Friday, June 6, 2014

I'm a Grown Woman, I Can Read Whatever I Want!

I know I shouldn't reward this click bait by giving it exactly what the author wants, but, hell, isn't that a good two-thirds of the internet by now? Click bait getting more than it deserves?

Ruth Graham has a post at Slate bemoaning the fact that adults read Young Adult (YA) fiction and (the horror) enjoy it!



She tries to justify this bit of snobbery in a couple of different ways. First, she's concerned about our use of YA lit as inadequately motivated:
But even the myriad defenders of YA fiction admit that the enjoyment of reading this stuff has to do with escapism, instant gratification, and nostalgia.
Secondly, she reminds us that the real world isn't as simple as that portrayed in these books:
Most importantly, these books consistently indulge in the kind of endings that teenagers want to see, but which adult readers ought to reject as far too simple. YA endings are uniformly satisfying, whether that satisfaction comes through weeping or cheering. These endings are emblematic of the fact that the emotional and moral ambiguity of adult fiction—of the real world—is nowhere in evidence in YA fiction.  
Wait, what?! You mean life isn't just a series of Katniss Everdeen-inspired montages? Real life is hard? If only I hadn't wasted all that time reading The Giver I might have been better prepared for applying for that home loan!

As someone who just downloaded The Fault in Our Stars on Audible and who read The Hunger Games in three days, I have to say how much I vehemently disagree with this author's stance. Reading YA fiction as an adult is a pleasure for the very reasons noted in this piece: escapism, satisfying (even if sometimes simplistic) conclusions, and a quick read.

My main problem with arguments like this one is that it treats reading as an all or nothing activity. If you read YA fiction, then you can't possibly also read Foucault or Shakespeare or Woolf.

It's ridiculous, and it's something that we don't extend to any other of life's activities. I watch Knocked Up and Citizen Kane. I eat macaroni and cheese from a box and gourmet pasta marinated in a reduction sauce. There have been times when I was running while listening to The Hunger Games and reading Hannah Arendt in the same day.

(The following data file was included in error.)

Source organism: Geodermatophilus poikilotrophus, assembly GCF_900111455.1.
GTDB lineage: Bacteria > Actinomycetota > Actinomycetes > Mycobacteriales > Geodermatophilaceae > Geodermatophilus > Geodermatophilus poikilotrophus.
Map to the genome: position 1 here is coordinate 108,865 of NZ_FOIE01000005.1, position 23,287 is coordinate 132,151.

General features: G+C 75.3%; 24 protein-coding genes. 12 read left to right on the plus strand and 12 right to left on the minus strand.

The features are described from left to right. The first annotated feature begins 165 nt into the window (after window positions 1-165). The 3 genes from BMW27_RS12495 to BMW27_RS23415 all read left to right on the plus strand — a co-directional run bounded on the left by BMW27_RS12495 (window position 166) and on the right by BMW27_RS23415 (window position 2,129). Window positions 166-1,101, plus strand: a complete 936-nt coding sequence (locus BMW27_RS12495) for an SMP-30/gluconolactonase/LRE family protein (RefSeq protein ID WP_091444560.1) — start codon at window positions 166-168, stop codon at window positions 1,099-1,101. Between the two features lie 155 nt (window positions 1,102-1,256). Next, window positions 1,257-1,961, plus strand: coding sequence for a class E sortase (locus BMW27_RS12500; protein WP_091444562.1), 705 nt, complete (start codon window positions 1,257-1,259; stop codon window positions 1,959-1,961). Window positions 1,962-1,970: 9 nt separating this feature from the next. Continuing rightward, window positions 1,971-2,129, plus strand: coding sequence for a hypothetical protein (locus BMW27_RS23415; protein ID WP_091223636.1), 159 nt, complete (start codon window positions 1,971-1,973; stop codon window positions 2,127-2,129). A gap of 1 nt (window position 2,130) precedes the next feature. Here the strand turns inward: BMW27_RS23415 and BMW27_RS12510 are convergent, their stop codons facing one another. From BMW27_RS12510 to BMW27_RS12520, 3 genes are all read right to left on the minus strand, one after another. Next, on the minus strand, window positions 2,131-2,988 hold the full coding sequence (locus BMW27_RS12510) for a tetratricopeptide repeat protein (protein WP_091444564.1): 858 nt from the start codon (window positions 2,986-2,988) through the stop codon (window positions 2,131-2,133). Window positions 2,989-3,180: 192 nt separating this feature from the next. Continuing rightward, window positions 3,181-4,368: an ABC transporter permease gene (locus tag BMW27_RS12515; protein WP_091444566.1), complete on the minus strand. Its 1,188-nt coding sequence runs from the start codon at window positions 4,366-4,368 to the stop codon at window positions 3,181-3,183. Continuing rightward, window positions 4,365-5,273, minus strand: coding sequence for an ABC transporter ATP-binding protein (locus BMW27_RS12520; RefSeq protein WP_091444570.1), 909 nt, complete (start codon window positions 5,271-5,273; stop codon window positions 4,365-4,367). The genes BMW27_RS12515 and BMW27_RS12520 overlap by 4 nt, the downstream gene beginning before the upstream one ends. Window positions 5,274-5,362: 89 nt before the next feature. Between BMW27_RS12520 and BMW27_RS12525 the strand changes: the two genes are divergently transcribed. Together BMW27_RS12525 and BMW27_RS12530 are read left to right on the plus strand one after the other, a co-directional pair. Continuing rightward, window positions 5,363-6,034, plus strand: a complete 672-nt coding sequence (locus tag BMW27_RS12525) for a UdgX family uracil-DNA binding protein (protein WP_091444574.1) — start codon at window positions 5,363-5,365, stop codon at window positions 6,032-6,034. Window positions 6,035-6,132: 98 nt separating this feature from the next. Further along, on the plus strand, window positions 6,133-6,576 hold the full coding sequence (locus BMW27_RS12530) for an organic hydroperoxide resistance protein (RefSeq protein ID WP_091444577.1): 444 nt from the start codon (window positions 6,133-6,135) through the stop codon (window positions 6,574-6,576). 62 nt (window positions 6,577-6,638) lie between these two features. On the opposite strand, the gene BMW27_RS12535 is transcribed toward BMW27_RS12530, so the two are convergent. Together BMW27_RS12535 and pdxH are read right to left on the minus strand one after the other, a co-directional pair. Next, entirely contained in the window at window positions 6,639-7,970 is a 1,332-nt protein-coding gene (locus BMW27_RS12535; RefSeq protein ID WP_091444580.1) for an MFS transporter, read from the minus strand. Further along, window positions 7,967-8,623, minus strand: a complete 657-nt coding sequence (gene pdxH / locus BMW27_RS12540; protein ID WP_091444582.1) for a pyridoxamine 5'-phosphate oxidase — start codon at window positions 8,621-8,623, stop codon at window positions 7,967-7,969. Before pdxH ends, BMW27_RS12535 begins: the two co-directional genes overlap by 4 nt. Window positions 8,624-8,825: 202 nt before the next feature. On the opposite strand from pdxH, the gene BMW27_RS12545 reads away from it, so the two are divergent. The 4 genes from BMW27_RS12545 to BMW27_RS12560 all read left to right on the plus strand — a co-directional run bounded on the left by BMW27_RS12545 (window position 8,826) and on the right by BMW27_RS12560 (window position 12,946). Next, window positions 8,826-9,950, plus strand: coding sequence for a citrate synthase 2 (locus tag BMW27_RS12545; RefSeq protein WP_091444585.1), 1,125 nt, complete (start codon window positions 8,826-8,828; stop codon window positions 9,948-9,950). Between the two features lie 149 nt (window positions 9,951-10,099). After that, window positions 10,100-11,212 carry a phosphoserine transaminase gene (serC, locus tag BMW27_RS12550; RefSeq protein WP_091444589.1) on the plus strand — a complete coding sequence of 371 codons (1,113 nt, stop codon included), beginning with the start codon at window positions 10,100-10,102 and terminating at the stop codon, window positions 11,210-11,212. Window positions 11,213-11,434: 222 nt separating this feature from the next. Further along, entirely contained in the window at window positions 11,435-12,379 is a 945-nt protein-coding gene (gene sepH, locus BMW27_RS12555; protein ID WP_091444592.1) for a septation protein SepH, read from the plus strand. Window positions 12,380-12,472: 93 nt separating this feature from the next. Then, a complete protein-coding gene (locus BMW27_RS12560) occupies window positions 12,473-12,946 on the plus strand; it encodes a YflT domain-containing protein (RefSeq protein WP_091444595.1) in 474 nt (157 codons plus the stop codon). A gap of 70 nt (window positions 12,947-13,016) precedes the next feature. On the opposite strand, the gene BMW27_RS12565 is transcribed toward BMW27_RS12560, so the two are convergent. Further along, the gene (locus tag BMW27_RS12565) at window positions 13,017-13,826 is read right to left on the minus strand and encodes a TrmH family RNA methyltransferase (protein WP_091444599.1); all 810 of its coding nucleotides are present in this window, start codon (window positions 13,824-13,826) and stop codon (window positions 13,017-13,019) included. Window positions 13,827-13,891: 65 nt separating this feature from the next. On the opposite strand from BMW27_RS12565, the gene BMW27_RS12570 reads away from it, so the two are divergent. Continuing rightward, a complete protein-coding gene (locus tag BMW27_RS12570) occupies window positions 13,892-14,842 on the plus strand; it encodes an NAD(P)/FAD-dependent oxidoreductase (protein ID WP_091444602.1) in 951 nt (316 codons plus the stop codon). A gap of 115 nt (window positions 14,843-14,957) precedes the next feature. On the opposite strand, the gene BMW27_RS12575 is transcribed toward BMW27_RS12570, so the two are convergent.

I guess you better not come to my dinner party, Ms. Graham.

I read YA literature, and I'm not ashamed.

This isn't just a personal defense of my own tastes, however. (I have watched Con Air more times than should be legally allowed and realize that I'm not in much of a position to protest my own bad taste). This is about the way that we police the boundaries of acceptability when it comes to literary practices. Reading is good for you. It's good for your brain, makes you more empathetic, and is fun! It's one thing to not enjoy YA novels yourself (though I have to say, I think thou doth protest a bit too much, Graham), but actively saying other people should be ashamed for finding enjoyment in reading is mean-spirited and irresponsible.

As a teacher of developmental English, I have plenty of adult students who have tons of life experience, intelligence, and accomplishments. They are often, though, not readers. Reading has often been an intimidating, boring, laborious task. Many of them find some respite in YA literature that leads into more comfort reading in other contexts. And if it doesn't? Well, then I'd rather people find the pleasures of reading where they can get them than not at all, and shame on Graham for trying to take that away.

Photos: cheri, Pearl Pirie

10 comments:

  1. Pssst, you can use http://www.donotlink.com/ to link to sites you don't want to help increase their ranking in search engines.

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  2. I think YA Lit is far more harmful for YAs than adults. Adults can see the escapism and easy endings for what they are. Teens are more likely to internalize what they read and use it to form their worldviews. I think if an adult wants to read Twilight, that's fine. But for a teen girl to read it and think that the obsessive, abusive relationship between Edward and Bella is romantic is problematic.

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  3. This is the same B.S. train of thought for why people shouldn't read romance novels or graphic novel - it's not realistic, it's shallow, it's immature, it's not literature etc.
    As someone who reads YA, some romance (you can pry my trashy paranormal romance from my cold dead hands, thank you very much) and a fair amount of graphic novels, I'm always left wondering how people who proudly proclaim that they don't read the genre, think they can actually talk about the genre in authoritative ways.

    YA is uncritical with pat endings? Really? Have you read Accidents of Nature or Between Shades of Grey? No? Why not?

    Basing an analysis of YA on a handful of popular series/title is like saying that adult fiction is wholly represented by Dan Brown and Clive Cussler.


    But of course she goes, there too, and sneakily decries the reading of popular adult fiction as well. "And if people are reading Eleanor & Park instead of watching Nashville or reading detective novels, so be it, I suppose." But bashing popular adult fiction, in this instance detective novels, is not as acceptable as bashing YA.